I suspect that the disease ridden men who are good at coercing women into one night stands will be less likely to use a condom increasing the number of women who get AIDs and other forms of VD.

Overall, it is probably for the best that the pill is being sold over the counter.

People make moral choices in their lives. It is not the role of the government to protect people from difficult moral decisions.

When making moral decisions, it is important that people have correct information. The social engineers who’ve worked to redefine the term “contraception” to market their precious little pill have done the world a disservice. I hope that consumers see through the lies of the pharmaceutical industry and the progressive social engineers who haunt the medical industry.

The term “abortion” means that you stopped a process after starting it. Consumers who use the Morning After Pill as a primary means of birth control are being duped into aborting the birth process.

The only postitive side of this debate is that a few of the progressive social engineers lost their jobs in the political wrangling.

Tuesday, August 22, 2006

The Freedom to Coerce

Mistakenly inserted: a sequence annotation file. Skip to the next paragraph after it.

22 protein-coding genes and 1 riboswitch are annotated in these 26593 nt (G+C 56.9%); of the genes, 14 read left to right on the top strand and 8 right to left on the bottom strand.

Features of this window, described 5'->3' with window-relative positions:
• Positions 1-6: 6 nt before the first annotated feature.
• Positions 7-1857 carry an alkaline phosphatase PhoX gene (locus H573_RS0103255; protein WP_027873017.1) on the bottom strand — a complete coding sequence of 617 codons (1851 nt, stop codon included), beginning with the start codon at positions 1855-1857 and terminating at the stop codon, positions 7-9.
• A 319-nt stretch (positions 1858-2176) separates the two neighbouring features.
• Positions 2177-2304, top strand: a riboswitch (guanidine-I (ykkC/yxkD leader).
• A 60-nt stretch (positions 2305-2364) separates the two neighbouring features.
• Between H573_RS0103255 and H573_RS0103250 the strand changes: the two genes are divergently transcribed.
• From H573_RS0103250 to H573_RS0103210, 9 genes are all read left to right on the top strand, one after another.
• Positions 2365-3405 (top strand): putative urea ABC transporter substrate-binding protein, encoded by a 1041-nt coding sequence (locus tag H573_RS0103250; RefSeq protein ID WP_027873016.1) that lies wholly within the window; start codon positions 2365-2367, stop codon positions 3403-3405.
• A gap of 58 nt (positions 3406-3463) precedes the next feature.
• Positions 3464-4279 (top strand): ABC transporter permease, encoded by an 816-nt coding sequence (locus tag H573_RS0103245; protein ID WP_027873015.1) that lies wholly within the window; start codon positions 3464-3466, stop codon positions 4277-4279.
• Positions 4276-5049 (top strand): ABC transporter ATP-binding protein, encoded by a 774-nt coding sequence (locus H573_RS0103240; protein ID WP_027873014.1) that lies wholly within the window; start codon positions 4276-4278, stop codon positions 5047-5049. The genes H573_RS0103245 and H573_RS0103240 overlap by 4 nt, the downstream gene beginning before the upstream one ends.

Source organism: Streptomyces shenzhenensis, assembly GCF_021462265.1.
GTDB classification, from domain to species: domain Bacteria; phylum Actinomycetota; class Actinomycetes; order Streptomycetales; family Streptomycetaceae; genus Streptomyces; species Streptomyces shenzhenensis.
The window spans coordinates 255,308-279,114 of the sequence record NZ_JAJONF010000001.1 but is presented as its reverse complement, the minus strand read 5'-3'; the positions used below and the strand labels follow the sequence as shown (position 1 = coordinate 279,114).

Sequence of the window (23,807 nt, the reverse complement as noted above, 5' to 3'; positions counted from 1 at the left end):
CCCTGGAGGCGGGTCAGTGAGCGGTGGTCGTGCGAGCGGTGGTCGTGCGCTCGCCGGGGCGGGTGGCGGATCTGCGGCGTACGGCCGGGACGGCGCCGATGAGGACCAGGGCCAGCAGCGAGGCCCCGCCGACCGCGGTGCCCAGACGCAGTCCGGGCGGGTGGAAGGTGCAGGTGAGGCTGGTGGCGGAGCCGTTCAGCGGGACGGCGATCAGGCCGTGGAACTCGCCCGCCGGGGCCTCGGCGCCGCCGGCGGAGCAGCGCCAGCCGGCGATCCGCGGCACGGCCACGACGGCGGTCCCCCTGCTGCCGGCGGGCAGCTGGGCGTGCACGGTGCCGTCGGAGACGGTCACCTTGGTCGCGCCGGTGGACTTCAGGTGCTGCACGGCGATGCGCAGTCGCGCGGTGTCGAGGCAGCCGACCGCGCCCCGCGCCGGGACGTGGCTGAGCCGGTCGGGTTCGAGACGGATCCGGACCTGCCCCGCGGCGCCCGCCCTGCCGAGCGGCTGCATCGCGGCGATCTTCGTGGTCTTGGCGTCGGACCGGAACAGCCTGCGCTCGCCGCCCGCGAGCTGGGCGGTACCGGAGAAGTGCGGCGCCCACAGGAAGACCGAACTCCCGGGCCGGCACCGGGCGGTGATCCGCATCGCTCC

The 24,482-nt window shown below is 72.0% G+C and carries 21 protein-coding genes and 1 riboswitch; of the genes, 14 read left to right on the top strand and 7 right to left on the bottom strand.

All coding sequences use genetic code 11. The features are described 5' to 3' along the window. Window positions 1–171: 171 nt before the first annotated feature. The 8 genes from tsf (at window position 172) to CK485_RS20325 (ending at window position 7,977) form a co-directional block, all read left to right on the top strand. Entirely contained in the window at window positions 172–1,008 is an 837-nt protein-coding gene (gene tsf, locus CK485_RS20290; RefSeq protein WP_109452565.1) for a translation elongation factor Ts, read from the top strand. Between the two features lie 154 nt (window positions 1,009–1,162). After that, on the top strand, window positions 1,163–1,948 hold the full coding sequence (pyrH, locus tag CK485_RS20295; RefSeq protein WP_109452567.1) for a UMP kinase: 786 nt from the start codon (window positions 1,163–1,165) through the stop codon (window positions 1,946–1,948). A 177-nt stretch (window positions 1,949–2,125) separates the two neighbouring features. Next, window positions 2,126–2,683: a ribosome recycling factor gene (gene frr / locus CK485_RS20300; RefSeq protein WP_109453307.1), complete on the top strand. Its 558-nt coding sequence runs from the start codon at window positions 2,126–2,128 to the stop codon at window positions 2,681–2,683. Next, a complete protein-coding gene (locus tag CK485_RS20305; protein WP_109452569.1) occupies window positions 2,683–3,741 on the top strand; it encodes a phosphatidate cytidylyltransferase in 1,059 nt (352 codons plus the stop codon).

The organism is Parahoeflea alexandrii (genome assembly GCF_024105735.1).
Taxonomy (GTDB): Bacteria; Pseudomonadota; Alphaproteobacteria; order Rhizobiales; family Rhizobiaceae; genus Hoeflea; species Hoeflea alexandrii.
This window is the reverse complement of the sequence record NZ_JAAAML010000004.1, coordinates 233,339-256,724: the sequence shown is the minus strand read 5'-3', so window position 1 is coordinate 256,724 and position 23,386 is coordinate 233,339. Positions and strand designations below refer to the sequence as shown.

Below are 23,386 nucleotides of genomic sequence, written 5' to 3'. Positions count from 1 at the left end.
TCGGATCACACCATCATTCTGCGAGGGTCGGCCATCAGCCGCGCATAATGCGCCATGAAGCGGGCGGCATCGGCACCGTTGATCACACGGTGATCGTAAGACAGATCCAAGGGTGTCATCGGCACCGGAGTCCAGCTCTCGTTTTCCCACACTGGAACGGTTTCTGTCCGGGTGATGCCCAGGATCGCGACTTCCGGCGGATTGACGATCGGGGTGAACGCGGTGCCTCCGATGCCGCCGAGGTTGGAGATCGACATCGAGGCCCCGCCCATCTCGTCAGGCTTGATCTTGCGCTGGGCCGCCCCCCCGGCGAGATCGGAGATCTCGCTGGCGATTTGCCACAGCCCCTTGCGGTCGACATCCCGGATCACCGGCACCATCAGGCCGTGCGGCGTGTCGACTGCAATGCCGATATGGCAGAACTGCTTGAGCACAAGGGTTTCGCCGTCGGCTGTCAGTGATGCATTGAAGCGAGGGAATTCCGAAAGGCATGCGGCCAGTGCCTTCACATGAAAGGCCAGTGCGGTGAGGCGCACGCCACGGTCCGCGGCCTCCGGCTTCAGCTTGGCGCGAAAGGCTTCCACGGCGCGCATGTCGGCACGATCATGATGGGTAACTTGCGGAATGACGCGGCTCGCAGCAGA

Great SaltairI realized I didn't have a picture of the Salt Lake's Farmer's Market nor did I have pictures of the Saltair Concert Hall. News reports said there would be pro-FLDS rally at the City County building. So I decided to throw that in the day's tour as well.

I was pleased with the crowd at the Farmer's Market. For that matter, the crowd near the fresh produce was so thick, I wasn't able to get any really good shots. I couldn't see the crowd for the people. I have the exact same problem when I visit forests.

I also really enjoyed the trip out to the Saltair. Sadly the day was hazy and I did not get great shots of the lake.

The FLDS rally was interesting as well. This meeting actually got national press, but almost no local attendance. The GLBT community hate polygamists because they are not PC. The Mormons hate them because they are an embarrassment. Libertarian groups aren't that enamored with the polygamists for reasons that I will get to later.